Wednesday, April 16, 2014

N is for New Day

My Favourite Things: A New Day

Today, folks, I would just like to let the pictures I found on the Internet speak for themselves.  Enjoy!!

Author: Unknown

Tuesday, April 15, 2014

M is for Marathons

My Favourite Things: M is for Marathons

One of the things I was addicted to, other than reading, was running.  Every day, I would run at least 5 kilometres, more along the lines of 10-15 with a good long run on Sunday mornings around 30 kilometres.  I tend to have this thing with obsessions and I don't ever do anything half-measure; once I take on a task, I do it full out, full steam ahead.  Reading is probably my longest addiction, running comes a close second.  There is nothing in the world, okay except for a couple of unmentionable things (this blog is family friendly after all) like it.  I can remember a few times, after a hard week at work, not being able to get in my run, my husband would meet me at the door with my running shoes in one hand and my shorts and t-shirt in the other hand, begging me to go for a long run and "get IT out of my system." 

And I'll be honest with you, there were days, many of them, when running was a chore and I spent the entire day either talking myself into going for a run, and then talking myself out of going for a run.  The conflict was never-ending, day after day.  I have spoken with a lot of other runners and they all have the same stories to tell.  Once I am out the door though, I could keep going and going and going.  And rain!!!! Bring it on!!!  I can remember being at work, watching the rain, longing to put on my runners and just go out the door.  There were a few close calls where I didn't actually use common sense, and ran into a few difficulties with thunderstorms and such, and had to bail in different stores and call my hubby to come pick me up, dripping and soaking wet.  And then I would get the lecture about safety and whatnot, but that didn't stop me, ever. Even now, it's raining, and I am longing to go out and run, but I can't.  Why not, you ask?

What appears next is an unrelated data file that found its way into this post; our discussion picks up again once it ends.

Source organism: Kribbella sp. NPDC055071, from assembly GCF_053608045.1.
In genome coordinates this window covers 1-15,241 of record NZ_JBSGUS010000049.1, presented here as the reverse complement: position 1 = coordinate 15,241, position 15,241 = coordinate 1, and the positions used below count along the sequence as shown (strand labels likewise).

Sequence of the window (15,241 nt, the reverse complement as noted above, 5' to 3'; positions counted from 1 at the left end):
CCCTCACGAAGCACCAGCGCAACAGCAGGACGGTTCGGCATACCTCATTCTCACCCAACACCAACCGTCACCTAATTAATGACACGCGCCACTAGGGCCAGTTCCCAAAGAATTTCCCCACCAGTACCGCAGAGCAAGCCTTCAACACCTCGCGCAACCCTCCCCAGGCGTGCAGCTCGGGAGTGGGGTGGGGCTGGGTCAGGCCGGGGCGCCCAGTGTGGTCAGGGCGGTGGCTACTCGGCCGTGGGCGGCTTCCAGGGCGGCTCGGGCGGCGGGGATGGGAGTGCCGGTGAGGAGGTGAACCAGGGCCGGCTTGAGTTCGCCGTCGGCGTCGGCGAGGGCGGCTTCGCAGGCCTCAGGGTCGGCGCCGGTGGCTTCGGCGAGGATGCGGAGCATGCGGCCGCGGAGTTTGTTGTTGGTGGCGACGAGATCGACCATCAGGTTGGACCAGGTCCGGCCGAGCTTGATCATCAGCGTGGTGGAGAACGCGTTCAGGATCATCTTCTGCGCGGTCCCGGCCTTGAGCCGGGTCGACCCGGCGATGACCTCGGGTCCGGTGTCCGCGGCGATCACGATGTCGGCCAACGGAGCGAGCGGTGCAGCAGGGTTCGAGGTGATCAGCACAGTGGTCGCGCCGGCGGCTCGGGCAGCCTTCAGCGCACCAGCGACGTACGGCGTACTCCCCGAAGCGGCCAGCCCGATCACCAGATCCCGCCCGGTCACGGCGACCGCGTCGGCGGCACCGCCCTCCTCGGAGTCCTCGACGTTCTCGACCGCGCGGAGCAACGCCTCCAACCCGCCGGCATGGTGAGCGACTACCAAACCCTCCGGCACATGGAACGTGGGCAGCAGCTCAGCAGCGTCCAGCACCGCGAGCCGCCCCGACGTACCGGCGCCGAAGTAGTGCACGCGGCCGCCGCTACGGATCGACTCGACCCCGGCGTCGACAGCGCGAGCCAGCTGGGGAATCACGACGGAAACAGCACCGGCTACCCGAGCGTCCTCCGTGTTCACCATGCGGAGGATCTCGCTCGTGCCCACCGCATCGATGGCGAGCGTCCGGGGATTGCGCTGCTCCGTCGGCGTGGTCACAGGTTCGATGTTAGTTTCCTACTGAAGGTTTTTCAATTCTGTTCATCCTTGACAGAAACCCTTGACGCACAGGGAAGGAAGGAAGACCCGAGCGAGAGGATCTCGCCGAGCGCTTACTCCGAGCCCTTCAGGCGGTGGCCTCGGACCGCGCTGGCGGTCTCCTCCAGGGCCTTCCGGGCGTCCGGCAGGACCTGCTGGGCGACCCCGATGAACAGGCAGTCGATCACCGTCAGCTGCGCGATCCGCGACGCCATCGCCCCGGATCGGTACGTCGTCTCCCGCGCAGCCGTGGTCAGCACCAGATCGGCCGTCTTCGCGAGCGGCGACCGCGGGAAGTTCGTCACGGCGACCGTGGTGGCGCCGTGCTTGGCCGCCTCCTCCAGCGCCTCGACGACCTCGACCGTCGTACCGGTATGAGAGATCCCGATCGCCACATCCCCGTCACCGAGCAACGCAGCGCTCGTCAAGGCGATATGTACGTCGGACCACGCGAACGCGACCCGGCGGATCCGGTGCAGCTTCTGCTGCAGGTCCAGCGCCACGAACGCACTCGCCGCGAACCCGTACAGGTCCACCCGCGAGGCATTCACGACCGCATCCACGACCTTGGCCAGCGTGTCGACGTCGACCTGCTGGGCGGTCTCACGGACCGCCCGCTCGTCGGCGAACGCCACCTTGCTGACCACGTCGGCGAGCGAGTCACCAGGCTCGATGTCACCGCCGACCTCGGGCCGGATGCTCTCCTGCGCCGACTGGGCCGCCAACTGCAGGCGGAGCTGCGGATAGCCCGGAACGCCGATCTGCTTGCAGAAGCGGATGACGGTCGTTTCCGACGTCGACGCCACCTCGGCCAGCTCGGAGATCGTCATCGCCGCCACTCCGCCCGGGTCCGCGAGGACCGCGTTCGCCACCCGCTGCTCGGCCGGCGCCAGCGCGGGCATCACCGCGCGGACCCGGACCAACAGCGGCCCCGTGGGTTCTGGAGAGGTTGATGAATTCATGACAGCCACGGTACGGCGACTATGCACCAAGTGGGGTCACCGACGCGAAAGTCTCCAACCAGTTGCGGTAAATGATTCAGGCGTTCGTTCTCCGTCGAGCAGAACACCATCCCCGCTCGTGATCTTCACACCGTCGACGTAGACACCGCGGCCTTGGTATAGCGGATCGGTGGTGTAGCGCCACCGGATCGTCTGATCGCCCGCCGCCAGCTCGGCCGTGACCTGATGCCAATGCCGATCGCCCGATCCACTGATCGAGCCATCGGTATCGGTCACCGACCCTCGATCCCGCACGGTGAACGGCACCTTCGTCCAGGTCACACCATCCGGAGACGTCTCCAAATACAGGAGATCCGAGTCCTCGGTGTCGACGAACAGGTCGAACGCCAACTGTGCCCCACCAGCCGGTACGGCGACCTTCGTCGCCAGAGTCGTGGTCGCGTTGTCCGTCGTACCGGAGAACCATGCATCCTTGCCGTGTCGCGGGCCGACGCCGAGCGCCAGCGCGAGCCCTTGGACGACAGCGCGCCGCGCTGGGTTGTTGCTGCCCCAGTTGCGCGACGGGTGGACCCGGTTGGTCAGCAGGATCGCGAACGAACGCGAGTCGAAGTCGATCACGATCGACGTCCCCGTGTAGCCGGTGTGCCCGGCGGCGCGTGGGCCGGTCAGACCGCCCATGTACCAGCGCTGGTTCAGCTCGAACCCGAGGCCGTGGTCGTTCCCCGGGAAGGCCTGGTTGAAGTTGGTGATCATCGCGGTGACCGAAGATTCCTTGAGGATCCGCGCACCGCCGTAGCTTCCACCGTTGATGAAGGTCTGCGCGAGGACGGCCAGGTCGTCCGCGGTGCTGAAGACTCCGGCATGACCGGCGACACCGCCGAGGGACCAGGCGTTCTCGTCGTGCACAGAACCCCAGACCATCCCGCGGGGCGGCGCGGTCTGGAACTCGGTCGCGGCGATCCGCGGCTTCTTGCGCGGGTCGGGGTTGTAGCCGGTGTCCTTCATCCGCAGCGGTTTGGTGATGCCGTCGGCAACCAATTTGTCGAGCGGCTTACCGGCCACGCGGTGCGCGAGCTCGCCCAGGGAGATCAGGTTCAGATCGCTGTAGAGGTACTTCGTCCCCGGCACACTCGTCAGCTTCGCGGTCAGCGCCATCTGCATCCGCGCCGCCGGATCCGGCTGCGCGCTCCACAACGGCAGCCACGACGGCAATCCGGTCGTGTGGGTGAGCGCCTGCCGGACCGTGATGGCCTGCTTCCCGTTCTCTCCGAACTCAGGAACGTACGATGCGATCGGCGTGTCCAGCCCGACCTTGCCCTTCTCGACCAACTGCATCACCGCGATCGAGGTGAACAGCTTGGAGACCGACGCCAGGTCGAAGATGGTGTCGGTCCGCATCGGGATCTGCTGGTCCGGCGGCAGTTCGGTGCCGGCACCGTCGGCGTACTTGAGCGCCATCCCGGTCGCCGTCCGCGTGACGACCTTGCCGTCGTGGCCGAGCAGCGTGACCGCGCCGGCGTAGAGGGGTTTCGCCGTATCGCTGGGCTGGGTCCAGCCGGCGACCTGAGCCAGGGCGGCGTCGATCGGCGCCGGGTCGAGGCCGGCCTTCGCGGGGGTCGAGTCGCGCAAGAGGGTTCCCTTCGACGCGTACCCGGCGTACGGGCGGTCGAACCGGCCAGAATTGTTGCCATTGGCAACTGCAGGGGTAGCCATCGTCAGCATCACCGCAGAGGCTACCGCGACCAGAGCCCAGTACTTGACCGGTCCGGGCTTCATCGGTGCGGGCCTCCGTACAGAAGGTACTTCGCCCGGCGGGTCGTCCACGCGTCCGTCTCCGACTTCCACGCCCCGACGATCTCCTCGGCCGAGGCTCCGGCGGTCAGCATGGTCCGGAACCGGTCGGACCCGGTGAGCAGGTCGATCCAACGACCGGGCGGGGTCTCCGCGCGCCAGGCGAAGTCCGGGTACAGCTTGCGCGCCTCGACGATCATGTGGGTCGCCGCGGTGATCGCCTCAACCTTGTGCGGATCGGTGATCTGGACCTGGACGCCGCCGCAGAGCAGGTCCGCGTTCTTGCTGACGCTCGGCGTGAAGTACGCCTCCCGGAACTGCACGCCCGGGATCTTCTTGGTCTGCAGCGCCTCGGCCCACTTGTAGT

Several years ago I destroyed my knee in a skiing mishap, pretty much tearing every ligament
possible.  After ACL surgery and having scraped a lot of scar tissue out of there, the knee isn't doing too well, running wise at least.  Runners will understand the frustration of not being able to run as there is really no other sport that replaces the "high" that running gives runners and I have not been satisfied with any other sport.  While driving my son to an activity the other morning, I saw a bunch of runners running a 5k race and for the first time in a while, I wanted to be out there with them.  So perhaps I'll give it one more go this summer and see if I can get myself back in running shape and see if my knee will hold up to the strain of running.  I'll have to hit the treadmill first, then try outside, but perhaps one more chance will do it.  Wish me luck, everyone!!  Perhaps I'll run that marathon again one day!!